Apr 24, 2019 10:15 UTC
Apr 24, 2019 at 10:30 UTC
Can Blockchain Networks Replace Legacy Systems?
The IMF (International Monetary Fund) recently announced the launch of “Learning Coin.” IMF is an organisation focused on promoting “global monetary cooperation for helping underdeveloped nations in achieving Millenium Development Goals as well as various other socioeconomic initiatives.
The International Monetary Fund will be working with the World Bank to create an application, particularly for the Learning Coin project. The app will let users access the educational blog posts and many other research materials which can be used for enhancing their learning as they attempt to understand better how Learning Coin, which is a quasi-cryptocurrency, works in real-world scenarios.
Christine Lagarde, the IMF head, recently stated –
“I think the role of the disruptors and anything that uses distributed ledger technology, whether you call it crypto assets, currencies or whatever-and it’s far from the Bitcoins we used to talk about a year ago-that is clearly shaking the system.”
In response to Lagarde’s statements, Dr. Martin D. Weiss, the founder and CEO of Weiss Cryptocurrency Ratings, said –
“In the world’s financial capitals, crypto still lives in the shadows of giant, established structures and infrastructure, with only minimal impact.”
However, he pointed out –
“In regions, where economic freedom is highly restricted, where the establishment is teetering on the brink of chaos, or where the masses simply have no access to financial services, the door is opening for disruptive technologies like distributed ledgers to fill the void.”
He continued saying –
“Right now, only those who truly need Bitcoin are willing to put up with the hurdles of using it. But as the technology and protocols evolve to become more user-friendly, we believe distributed ledger technology (DLT) will replace legacy financial infrastructure in much the same way the internet has overtaken telecommunications.”
Legacy System Facing Significant Scaling Issues
On being questioned about what we could expect from legacy players as the cryptocurrency industry evolves, Dr. Weiss noted –
“The choices will be to adapt or die. Traditional financial infrastructure could undergo a major DLT overhaul. Ultimately, financial service providers who do not use the technology could wind up in the same place as news organizations stuck in the era of hard copy.”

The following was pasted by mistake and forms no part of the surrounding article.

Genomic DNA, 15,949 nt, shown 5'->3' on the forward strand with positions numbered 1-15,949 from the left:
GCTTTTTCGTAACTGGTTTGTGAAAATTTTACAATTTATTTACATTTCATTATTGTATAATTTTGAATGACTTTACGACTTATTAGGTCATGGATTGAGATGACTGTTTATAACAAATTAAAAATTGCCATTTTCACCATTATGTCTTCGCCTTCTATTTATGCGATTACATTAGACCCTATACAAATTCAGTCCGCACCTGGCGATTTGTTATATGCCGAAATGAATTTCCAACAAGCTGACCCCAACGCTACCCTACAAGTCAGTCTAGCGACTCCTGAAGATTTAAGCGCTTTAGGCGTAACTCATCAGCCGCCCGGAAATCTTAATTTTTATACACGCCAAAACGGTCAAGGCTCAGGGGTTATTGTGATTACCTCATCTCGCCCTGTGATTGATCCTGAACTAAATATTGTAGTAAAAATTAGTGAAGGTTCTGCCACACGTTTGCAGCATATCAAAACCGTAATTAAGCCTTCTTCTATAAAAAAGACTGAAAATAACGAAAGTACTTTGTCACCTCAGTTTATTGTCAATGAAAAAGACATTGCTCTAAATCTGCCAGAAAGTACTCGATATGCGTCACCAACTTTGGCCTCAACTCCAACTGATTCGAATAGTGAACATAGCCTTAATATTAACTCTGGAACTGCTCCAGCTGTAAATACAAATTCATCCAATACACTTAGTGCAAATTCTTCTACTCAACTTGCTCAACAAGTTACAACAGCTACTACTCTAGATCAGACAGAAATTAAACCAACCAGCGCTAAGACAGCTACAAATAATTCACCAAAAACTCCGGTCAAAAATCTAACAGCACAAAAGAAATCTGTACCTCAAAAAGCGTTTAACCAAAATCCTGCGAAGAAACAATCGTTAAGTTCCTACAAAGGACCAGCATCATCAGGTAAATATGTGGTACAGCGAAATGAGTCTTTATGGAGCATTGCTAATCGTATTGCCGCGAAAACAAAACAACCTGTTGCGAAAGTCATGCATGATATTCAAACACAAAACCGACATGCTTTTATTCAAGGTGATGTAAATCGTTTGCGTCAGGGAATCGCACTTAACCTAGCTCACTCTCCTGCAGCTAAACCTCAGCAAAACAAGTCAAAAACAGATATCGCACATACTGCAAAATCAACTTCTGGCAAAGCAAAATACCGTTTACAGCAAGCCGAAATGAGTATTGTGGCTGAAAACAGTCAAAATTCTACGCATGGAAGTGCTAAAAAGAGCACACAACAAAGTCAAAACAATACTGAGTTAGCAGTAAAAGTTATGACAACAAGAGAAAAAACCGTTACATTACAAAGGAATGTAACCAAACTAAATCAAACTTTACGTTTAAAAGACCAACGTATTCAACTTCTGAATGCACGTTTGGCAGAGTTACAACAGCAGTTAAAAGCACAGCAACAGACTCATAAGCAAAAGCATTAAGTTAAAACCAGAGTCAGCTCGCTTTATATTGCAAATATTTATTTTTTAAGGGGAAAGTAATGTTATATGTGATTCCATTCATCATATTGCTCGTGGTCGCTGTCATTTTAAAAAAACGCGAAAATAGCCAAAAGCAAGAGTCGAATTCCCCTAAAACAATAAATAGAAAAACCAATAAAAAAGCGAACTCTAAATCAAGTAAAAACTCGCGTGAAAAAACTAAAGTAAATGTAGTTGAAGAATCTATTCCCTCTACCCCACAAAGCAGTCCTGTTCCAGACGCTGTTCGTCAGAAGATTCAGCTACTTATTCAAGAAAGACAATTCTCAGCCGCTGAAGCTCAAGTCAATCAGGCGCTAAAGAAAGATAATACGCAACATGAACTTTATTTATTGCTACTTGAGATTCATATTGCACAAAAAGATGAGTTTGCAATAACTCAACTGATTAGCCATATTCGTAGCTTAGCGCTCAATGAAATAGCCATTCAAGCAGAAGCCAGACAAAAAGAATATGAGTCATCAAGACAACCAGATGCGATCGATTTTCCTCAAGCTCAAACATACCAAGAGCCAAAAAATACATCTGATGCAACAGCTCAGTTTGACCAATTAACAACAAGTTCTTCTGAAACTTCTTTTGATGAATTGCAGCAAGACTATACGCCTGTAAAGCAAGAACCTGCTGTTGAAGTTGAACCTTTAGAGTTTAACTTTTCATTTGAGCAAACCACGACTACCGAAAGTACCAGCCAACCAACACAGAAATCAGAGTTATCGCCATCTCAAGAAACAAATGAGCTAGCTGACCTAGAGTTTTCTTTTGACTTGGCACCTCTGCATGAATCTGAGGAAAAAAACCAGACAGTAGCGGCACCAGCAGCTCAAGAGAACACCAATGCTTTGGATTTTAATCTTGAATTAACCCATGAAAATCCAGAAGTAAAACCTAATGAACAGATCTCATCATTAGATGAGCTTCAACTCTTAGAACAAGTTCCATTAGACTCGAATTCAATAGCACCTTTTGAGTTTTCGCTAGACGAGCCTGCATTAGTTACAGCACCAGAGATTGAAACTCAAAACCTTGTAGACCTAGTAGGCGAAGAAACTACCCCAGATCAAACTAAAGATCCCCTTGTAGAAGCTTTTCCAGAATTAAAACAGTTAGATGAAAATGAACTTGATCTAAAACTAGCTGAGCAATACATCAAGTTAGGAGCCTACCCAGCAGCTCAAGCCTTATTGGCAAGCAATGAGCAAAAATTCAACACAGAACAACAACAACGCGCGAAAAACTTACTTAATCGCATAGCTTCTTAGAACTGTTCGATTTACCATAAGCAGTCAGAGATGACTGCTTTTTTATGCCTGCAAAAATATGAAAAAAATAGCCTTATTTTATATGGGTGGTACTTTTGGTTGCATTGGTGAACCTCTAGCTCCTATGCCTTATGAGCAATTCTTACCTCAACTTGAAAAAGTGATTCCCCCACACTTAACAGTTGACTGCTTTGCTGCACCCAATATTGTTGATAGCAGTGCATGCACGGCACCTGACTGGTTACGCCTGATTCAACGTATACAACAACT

Elaborating on how the current financial industry is planning to integrate blockchain-powered systems, Dr. Weiss revealed –
“Already, the world’s legacy financial infrastructure is facing major scaling issues. It’s inefficient and slowed by a myriad of intermediaries. It’s unable to meet the demands of everyday people, especially those in emerging markets.”
As indicated by Dr. Weiss –
“DLT is the only known, viable solution. It has the potential to fling open doors to efficient financial services provided to anyone with a smartphone and an internet connection. It will democratize finance in a way world has never before experienced. And it’s hard to imagine a scenario in which DLT does not completely replace today’s financial infrastructure.”
‘Do-No-Harm’ – A Unique Approach
Responding to a question in regards to the development of regulations for digital currencies, Dr. Weiss recommended that the ‘Do-No-Harm’ regulations that set the basic rules offer the best model and metaphor. Still, legislators and regulators have some challenges ahead.
- Understand the fundamental principles of Distributed Ledger Technology
- Overcome their fears regarding how the technology may enable bad actors worldwide scene
- Pass the legislation
- Establish rules for better transparency to investors
Explaining how Weiss Crypto Ratings is making contributions to the cryptocurrency industry, the founder of the company noted –
“The cryptocurrency space currently suffers from an abundance of misinformation and a paucity of Big Data-driven research that’s objective and free from conflicts of interest. The Weiss Crypto Ratings are designed to help fill that gap.”